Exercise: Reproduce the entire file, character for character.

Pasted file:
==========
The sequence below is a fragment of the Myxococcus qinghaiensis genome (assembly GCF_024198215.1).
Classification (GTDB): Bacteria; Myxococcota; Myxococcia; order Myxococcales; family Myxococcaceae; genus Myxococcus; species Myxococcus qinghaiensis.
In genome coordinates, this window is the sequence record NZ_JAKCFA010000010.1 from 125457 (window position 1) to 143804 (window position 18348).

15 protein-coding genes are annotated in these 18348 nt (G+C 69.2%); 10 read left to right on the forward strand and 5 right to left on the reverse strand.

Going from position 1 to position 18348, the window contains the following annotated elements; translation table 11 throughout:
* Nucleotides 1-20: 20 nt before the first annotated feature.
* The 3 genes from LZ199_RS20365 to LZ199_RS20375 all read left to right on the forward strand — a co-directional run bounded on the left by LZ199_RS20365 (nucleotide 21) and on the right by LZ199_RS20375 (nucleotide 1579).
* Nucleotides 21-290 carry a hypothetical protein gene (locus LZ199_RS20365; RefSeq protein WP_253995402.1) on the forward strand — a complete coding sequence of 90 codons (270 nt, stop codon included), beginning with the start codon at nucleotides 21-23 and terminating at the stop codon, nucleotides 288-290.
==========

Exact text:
The sequence below is a fragment of the Myxococcus qinghaiensis genome (assembly GCF_024198215.1).
Classification (GTDB): Bacteria; Myxococcota; Myxococcia; order Myxococcales; family Myxococcaceae; genus Myxococcus; species Myxococcus qinghaiensis.
In genome coordinates, this window is the sequence record NZ_JAKCFA010000010.1 from 125457 (window position 1) to 143804 (window position 18348).

15 protein-coding genes are annotated in these 18348 nt (G+C 69.2%); 10 read left to right on the forward strand and 5 right to left on the reverse strand.

Going from position 1 to position 18348, the window contains the following annotated elements; translation table 11 throughout:
* Nucleotides 1-20: 20 nt before the first annotated feature.
* The 3 genes from LZ199_RS20365 to LZ199_RS20375 all read left to right on the forward strand — a co-directional run bounded on the left by LZ199_RS20365 (nucleotide 21) and on the right by LZ199_RS20375 (nucleotide 1579).
* Nucleotides 21-290 carry a hypothetical protein gene (locus LZ199_RS20365; RefSeq protein WP_253995402.1) on the forward strand — a complete coding sequence of 90 codons (270 nt, stop codon included), beginning with the start codon at nucleotides 21-23 and terminating at the stop codon, nucleotides 288-290.